The Art of Architecture

Architect Richard Gluckman credits much of his professional success to the practical experience he gained as an SU student. By the time he graduated in 1971, he’d designed and built two houses and helped construct another. “The hands-on experience gave me the confidence and insight I needed to get an early start on my career,” says Gluckman, principal at Gluckman Mayner Architects in New York City. “My architecture career truly began when I was a student.”
      Gluckman, renowned for his expertise in museum and renovation architecture, collaborates with artists, builders, curators, and clients from around the world who understand the close relationship between art and architecture. “My museum designs celebrate the aesthetic and functional features of older structures and minimize intrusion on the art housed in new structures,” he says.
      Gluckman says he was fortunate to study with SU professors who were “second-generation modernists.” His early exposure to the giants of modernism—Gropius, Le Corbusier, and Wright—guided his career toward working with contemporary artists. “My work supports the artist,” he says. “We can create or renovate buildings in such a way as to avoid the intrusion of architectural detail on viewer sensibilities.”
      Gluckman usually works with large, open grids of space, which easily shelter the size and scale of modern art. He enjoys the challenge of new construction, public space commissions, and furnishing concepts, but also embraces “a modernist perspective to bring old buildings to new life.”
 


Courtesy of Richard Gluckman

      For the recent renovation of Marcel Breuer’s 1966 Whitney Museum of American Art in New York City, Gluckman and partner David Mayner preserved the architect’s original intent, which had anticipated the large scale of modern art. Working within the building’s existing frame, they accessed space that became “complete and unified by the art,” and is now the foundation of the museum’s collection. “I have a lot of respect for artists, and I think they know it,” Gluckman says. “I make the relationship between the viewer and the artist paramount.”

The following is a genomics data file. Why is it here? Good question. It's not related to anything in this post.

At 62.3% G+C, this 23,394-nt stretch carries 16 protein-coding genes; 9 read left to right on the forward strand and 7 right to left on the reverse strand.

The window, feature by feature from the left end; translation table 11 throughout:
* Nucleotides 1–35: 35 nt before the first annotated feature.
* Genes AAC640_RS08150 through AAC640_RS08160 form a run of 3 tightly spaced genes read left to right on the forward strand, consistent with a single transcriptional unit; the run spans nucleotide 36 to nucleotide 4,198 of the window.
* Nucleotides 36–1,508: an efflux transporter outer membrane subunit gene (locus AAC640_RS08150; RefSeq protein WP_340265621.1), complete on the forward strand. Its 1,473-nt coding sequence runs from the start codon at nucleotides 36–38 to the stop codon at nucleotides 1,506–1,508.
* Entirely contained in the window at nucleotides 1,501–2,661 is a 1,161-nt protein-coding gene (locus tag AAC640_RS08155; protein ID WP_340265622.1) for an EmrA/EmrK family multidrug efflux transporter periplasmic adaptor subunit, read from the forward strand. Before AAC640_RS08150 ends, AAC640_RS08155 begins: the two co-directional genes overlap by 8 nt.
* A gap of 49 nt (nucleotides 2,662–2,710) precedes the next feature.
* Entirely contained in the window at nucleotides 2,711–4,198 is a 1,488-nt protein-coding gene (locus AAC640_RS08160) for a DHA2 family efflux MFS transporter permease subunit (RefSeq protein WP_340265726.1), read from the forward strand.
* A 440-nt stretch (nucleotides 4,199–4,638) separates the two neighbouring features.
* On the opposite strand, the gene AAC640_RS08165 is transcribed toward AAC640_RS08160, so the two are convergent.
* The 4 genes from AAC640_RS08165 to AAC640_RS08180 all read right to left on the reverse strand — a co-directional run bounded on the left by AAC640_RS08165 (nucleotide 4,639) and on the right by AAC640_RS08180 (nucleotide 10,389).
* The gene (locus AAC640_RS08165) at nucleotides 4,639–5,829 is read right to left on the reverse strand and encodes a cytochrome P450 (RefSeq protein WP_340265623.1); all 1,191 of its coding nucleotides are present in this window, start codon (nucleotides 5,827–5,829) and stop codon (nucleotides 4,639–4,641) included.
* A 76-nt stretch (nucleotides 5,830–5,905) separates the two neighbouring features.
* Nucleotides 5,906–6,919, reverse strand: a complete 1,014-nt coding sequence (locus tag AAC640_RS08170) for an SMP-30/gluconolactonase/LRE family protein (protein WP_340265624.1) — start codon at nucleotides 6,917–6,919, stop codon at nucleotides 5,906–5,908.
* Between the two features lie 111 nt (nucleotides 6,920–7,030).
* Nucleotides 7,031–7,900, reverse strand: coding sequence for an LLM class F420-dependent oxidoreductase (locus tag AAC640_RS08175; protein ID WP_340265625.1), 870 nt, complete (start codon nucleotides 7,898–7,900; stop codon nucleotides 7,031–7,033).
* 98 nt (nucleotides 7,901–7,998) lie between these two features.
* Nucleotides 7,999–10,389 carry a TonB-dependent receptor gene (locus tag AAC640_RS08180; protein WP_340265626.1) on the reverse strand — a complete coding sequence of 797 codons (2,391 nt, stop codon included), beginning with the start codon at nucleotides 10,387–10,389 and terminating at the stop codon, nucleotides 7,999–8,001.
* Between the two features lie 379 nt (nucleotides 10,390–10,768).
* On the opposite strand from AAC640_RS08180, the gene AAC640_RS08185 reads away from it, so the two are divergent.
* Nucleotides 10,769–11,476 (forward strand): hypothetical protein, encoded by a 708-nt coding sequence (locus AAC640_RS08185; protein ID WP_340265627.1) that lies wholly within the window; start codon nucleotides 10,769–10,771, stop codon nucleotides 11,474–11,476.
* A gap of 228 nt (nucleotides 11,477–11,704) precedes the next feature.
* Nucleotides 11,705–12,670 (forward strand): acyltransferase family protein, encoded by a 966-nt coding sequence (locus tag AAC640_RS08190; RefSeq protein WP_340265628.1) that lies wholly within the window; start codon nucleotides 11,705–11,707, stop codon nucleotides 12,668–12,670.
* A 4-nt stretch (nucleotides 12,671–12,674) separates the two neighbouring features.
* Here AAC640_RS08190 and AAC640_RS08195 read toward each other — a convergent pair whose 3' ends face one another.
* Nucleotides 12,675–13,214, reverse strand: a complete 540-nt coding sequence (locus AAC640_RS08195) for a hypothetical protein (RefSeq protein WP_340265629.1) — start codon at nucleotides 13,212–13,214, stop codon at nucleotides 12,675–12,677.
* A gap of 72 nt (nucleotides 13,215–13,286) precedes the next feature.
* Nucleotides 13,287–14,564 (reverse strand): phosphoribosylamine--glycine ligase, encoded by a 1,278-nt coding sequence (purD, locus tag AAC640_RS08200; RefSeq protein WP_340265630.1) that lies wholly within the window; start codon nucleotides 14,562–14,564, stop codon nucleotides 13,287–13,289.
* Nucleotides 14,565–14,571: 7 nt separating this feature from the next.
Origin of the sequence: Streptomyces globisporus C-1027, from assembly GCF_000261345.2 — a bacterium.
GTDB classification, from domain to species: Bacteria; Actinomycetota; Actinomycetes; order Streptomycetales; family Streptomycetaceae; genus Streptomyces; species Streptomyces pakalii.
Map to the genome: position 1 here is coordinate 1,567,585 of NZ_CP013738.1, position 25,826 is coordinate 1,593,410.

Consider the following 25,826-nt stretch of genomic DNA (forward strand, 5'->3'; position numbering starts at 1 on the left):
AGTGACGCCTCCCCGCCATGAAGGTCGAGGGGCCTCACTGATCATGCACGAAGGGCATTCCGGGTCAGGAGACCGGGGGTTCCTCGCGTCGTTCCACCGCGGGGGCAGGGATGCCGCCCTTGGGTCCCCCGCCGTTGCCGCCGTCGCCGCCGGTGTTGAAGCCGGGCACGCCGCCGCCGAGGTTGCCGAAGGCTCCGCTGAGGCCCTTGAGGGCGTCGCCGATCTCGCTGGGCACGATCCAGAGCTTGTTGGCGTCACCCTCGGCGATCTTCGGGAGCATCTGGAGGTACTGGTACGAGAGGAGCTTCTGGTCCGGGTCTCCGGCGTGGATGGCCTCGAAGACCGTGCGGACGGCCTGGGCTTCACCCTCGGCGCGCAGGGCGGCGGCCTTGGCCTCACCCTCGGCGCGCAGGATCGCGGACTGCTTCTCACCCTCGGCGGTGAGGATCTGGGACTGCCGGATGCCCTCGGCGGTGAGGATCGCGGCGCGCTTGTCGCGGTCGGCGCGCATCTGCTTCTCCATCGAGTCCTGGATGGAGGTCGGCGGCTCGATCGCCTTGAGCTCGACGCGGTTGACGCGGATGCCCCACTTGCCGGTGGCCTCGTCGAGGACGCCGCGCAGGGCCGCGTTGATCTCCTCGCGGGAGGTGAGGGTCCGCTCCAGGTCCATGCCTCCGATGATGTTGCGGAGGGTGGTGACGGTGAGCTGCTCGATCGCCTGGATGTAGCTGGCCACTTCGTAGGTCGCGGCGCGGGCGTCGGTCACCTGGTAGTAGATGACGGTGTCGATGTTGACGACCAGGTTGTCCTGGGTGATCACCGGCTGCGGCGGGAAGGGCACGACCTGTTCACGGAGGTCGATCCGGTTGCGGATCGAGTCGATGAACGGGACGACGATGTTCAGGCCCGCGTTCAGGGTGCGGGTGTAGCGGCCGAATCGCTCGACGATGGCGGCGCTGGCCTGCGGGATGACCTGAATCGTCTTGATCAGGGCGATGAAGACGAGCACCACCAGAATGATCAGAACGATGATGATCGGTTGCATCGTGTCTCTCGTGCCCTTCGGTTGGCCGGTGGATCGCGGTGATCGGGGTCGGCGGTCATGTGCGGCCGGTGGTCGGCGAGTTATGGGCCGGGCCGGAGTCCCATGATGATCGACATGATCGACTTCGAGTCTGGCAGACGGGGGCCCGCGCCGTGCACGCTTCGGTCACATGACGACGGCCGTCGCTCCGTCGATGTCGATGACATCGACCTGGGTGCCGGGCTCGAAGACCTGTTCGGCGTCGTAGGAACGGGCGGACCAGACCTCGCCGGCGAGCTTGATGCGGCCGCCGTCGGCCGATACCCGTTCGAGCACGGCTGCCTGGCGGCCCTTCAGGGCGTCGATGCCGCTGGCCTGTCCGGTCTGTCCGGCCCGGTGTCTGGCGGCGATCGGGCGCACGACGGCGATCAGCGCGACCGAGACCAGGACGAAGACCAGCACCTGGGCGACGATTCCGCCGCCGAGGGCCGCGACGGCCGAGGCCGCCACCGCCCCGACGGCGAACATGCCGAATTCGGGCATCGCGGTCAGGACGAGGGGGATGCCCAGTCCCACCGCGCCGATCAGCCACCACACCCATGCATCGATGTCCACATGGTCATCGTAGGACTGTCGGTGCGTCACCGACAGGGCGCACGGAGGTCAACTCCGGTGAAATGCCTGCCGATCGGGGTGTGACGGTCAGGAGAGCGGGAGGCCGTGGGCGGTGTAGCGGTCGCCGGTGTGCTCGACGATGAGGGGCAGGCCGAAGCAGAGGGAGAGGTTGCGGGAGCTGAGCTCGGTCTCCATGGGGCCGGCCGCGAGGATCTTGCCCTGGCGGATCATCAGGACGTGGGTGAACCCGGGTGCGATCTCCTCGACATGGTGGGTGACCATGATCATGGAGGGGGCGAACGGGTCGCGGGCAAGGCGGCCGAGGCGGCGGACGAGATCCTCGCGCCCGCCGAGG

—Joanne Arany

Joe Lawton


June Gaddy’s art is a walking history lesson. During a stint as a Peace Corps volunteer in Africa, she became fascinated with the idea of fabric and clothing as a means of cultural documentation. While teaching art at the Museum for African Art in SoHo back home in New York City, she began working with textiles as a medium for storytelling. “One particular exhibition showed ways in which Africans used their clothing to pass on their life stories,” Gaddy says. “It started me thinking about how in America we have a lot of important stories to tell. That’s when I opened the box of fabric I’d brought back from Africa.”
      Gaddy, who has an undergraduate degree in fashion illustration from the College of Visual and Performing Arts and a graduate degree in art education from Brooklyn College, uses her art to incorporate her love of photography with her interest in personal history. Over the past several years, she’s completed nearly 20 pieces of unique clothing, using photography, shells, and anything else that helps convey a story. A dress she created to honor Harriet Tubman has more than 300 ornamental cowrie shells sewn into it, one for each of the slaves Tubman is credited with leading to freedom along the Underground Railroad. Some of the stories Gaddy tells are complex and personal. For example, she designed a black dress with a photograph of her mother’s 18th birthday celebration in Harlem silkscreened across the bodice. “I wanted to document my family’s evolution from Southern sharecroppers to East Coast city dwellers,” Gaddy says, “to show where they came from and how far they have come.”
      While pursuing her art, Gaddy also juggles work as a teacher and guide at the International Center for Photography in Manhattan with further graduate study. This year, she will complete a master’s degree in library science from the Pratt Institute to become an art librarian. “I’ve always liked libraries and my artwork requires a lot of research,” she says. “At some point, I may want to spend more time just focusing on my art, but for now, being an art librarian is a good match.”

—Tammy DiDomenico

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